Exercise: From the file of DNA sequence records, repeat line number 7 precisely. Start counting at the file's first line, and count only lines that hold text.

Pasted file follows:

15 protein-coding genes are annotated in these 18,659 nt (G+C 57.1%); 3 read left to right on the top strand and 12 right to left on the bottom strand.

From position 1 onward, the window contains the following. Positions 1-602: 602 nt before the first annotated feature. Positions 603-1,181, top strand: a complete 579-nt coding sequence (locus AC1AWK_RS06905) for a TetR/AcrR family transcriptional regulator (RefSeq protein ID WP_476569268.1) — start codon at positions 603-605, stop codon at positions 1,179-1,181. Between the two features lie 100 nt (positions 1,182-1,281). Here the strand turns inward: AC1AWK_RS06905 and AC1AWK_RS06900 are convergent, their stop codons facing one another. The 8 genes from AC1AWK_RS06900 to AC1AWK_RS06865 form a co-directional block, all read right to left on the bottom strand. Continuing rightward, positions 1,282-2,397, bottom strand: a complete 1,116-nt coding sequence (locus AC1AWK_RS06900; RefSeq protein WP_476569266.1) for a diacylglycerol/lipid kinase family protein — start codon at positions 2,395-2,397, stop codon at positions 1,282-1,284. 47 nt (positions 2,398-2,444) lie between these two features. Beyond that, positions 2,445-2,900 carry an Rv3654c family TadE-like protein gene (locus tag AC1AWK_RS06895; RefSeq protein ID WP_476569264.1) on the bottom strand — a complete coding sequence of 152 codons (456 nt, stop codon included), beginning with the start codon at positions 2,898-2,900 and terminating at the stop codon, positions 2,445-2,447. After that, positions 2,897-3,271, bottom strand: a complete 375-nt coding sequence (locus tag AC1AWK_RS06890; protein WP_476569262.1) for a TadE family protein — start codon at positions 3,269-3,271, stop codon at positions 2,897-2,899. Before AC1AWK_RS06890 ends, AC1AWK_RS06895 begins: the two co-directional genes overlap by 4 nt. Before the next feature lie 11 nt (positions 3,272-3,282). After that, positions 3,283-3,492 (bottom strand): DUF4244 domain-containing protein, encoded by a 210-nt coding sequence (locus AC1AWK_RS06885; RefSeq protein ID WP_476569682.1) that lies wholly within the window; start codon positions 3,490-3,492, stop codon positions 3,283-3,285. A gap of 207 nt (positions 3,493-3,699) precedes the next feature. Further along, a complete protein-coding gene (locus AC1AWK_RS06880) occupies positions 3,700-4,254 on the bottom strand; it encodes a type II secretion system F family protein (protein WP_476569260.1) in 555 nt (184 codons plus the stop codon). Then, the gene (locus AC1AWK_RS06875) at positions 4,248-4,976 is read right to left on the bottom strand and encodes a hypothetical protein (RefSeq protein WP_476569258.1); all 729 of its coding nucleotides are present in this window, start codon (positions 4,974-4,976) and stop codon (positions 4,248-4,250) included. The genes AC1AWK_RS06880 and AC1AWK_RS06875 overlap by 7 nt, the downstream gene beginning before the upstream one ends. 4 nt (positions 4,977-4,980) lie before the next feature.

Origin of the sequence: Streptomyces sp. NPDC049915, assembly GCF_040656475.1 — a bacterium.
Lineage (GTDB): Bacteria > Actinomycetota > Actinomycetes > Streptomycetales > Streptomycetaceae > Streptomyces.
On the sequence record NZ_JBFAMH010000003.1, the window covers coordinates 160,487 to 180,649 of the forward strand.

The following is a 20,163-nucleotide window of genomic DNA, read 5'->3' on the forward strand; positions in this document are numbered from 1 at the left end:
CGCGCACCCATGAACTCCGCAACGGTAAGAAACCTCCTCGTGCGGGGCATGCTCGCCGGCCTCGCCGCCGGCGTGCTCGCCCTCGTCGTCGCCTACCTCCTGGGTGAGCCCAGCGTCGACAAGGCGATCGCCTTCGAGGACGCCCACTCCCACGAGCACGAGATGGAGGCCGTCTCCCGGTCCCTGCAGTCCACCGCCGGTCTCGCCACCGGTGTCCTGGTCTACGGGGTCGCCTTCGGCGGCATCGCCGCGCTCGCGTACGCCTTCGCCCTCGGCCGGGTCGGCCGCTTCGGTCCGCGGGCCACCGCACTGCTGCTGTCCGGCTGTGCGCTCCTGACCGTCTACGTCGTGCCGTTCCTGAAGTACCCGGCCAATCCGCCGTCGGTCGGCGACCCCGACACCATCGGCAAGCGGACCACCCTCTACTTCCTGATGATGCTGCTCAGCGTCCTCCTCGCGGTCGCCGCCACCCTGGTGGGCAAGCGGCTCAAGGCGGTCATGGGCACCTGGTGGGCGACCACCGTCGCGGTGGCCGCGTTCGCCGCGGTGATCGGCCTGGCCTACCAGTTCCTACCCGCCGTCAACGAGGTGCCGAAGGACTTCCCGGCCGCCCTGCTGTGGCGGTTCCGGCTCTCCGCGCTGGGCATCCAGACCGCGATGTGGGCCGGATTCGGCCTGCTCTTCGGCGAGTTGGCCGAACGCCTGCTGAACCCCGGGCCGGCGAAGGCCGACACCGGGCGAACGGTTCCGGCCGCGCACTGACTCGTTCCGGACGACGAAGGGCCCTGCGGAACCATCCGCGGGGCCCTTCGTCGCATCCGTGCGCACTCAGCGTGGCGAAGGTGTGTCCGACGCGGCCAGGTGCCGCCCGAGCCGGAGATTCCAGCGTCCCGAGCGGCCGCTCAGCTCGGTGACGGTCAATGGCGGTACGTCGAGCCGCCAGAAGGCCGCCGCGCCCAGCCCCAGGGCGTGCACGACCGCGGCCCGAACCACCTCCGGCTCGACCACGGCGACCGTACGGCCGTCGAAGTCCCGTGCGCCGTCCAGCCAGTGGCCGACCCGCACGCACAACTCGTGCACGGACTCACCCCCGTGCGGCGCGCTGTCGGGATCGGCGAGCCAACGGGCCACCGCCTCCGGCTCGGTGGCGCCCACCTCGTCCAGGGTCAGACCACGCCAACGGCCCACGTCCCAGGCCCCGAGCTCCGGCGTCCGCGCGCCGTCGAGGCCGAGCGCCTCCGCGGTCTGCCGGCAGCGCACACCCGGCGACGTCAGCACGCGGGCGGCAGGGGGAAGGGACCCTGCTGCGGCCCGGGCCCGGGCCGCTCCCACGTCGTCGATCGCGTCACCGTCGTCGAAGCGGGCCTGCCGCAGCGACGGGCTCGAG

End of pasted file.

CGCGCACCCATGAACTCCGCAACGGTAAGAAACCTCCTCGTGCGGGGCATGCTCGCCGGCCTCGCCGCCGGCGTGCTCGCCCTCGTCGTCGCCTACCTCCTGGGTGAGCCCAGCGTCGACAAGGCGATCGCCTTCGAGGACGCCCACTCCCACGAGCACGAGATGGAGGCCGTCTCCCGGTCCCTGCAGTCCACCGCCGGTCTCGCCACCGGTGTCCTGGTCTACGGGGTCGCCTTCGGCGGCATCGCCGCGCTCGCGTACGCCTTCGCCCTCGGCCGGGTCGGCCGCTTCGGTCCGCGGGCCACCGCACTGCTGCTGTCCGGCTGTGCGCTCCTGACCGTCTACGTCGTGCCGTTCCTGAAGTACCCGGCCAATCCGCCGTCGGTCGGCGACCCCGACACCATCGGCAAGCGGACCACCCTCTACTTCCTGATGATGCTGCTCAGCGTCCTCCTCGCGGTCGCCGCCACCCTGGTGGGCAAGCGGCTCAAGGCGGTCATGGGCACCTGGTGGGCGACCACCGTCGCGGTGGCCGCGTTCGCCGCGGTGATCGGCCTGGCCTACCAGTTCCTACCCGCCGTCAACGAGGTGCCGAAGGACTTCCCGGCCGCCCTGCTGTGGCGGTTCCGGCTCTCCGCGCTGGGCATCCAGACCGCGATGTGGGCCGGATTCGGCCTGCTCTTCGGCGAGTTGGCCGAACGCCTGCTGAACCCCGGGCCGGCGAAGGCCGACACCGGGCGAACGGTTCCGGCCGCGCACTGACTCGTTCCGGACGACGAAGGGCCCTGCGGAACCATCCGCGGGGCCCTTCGTCGCATCCGTGCGCACTCAGCGTGGCGAAGGTGTGTCCGACGCGGCCAGGTGCCGCCCGAGCCGGAGATTCCAGCGTCCCGAGCGGCCGCTCAGCTCGGTGACGGTCAATGGCGGTACGTCGAGCCGCCAGAAGGCCGCCGCGCCCAGCCCCAGGGCGTGCACGACCGCGGCCCGAACCACCTCCGGCTCGACCACGGCGACCGTACGGCCGTCGAAGTCCCGTGCGCCGTCCAGCCAGTGGCCGACCCGCACGCACAACTCGTGCACGGACTCACCCCCGTGCGGCGCGCTGTCGGGATCGGCGAGCCAACGGGCCACCGCCTCCGGCTCGGTGGCGCCCACCTCGTCCAGGGTCAGACCACGCCAACGGCCCACGTCCCAGGCCCCGAGCTCCGGCGTCCGCGCGCCGTCGAGGCCGAGCGCCTCCGCGGTCTGCCGGCAGCGCACACCCGGCGACGTCAGCACGCGGGCGGCAGGGGGAAGGGACCCTGCTGCGGCCCGGGCCCGGGCCGCTCCCACGTCGTCGATCGCGTCACCGTCGTCGAAGCGGGCCTGCCGCAGCGACGGGCTCGAG